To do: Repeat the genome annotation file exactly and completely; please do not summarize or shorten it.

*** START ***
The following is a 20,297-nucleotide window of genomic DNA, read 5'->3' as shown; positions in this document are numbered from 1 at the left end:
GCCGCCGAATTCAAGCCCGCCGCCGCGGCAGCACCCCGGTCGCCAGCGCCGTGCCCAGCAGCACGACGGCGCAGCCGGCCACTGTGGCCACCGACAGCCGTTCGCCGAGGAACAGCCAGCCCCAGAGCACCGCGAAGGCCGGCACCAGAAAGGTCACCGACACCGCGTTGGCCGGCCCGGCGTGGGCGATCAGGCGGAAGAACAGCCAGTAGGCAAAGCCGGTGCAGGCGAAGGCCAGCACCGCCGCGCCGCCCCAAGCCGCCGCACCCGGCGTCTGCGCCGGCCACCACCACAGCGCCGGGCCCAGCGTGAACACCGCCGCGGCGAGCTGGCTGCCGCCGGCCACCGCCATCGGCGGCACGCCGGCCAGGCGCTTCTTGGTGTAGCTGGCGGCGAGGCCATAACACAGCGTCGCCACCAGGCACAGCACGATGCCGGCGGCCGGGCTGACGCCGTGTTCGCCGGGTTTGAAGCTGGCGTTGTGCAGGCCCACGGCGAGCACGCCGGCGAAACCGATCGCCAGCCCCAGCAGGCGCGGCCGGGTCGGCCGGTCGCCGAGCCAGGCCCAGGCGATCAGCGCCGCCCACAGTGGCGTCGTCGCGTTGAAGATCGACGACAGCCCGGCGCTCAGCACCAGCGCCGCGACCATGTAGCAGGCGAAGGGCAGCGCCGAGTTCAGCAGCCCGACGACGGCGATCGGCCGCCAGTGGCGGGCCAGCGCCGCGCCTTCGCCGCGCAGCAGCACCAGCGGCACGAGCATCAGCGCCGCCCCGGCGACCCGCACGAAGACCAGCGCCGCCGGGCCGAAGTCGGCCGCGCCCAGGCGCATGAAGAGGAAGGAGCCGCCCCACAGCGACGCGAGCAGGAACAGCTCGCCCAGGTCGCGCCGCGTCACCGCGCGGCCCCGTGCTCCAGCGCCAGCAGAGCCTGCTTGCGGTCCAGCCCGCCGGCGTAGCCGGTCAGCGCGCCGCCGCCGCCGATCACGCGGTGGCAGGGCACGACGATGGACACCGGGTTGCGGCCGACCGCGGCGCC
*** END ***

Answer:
The following is a 20,297-nucleotide window of genomic DNA, read 5'->3' as shown; positions in this document are numbered from 1 at the left end:
GCCGCCGAATTCAAGCCCGCCGCCGCGGCAGCACCCCGGTCGCCAGCGCCGTGCCCAGCAGCACGACGGCGCAGCCGGCCACTGTGGCCACCGACAGCCGTTCGCCGAGGAACAGCCAGCCCCAGAGCACCGCGAAGGCCGGCACCAGAAAGGTCACCGACACCGCGTTGGCCGGCCCGGCGTGGGCGATCAGGCGGAAGAACAGCCAGTAGGCAAAGCCGGTGCAGGCGAAGGCCAGCACCGCCGCGCCGCCCCAAGCCGCCGCACCCGGCGTCTGCGCCGGCCACCACCACAGCGCCGGGCCCAGCGTGAACACCGCCGCGGCGAGCTGGCTGCCGCCGGCCACCGCCATCGGCGGCACGCCGGCCAGGCGCTTCTTGGTGTAGCTGGCGGCGAGGCCATAACACAGCGTCGCCACCAGGCACAGCACGATGCCGGCGGCCGGGCTGACGCCGTGTTCGCCGGGTTTGAAGCTGGCGTTGTGCAGGCCCACGGCGAGCACGCCGGCGAAACCGATCGCCAGCCCCAGCAGGCGCGGCCGGGTCGGCCGGTCGCCGAGCCAGGCCCAGGCGATCAGCGCCGCCCACAGTGGCGTCGTCGCGTTGAAGATCGACGACAGCCCGGCGCTCAGCACCAGCGCCGCGACCATGTAGCAGGCGAAGGGCAGCGCCGAGTTCAGCAGCCCGACGACGGCGATCGGCCGCCAGTGGCGGGCCAGCGCCGCGCCTTCGCCGCGCAGCAGCACCAGCGGCACGAGCATCAGCGCCGCCCCGGCGACCCGCACGAAGACCAGCGCCGCCGGGCCGAAGTCGGCCGCGCCCAGGCGCATGAAGAGGAAGGAGCCGCCCCACAGCGACGCGAGCAGGAACAGCTCGCCCAGGTCGCGCCGCGTCACCGCGCGGCCCCGTGCTCCAGCGCCAGCAGAGCCTGCTTGCGGTCCAGCCCGCCGGCGTAGCCGGTCAGCGCGCCGCCGCCGCCGATCACGCGGTGGCAGGGCACGACGATGGACACCGGGTTGCGGCCGACCGCGGCGCC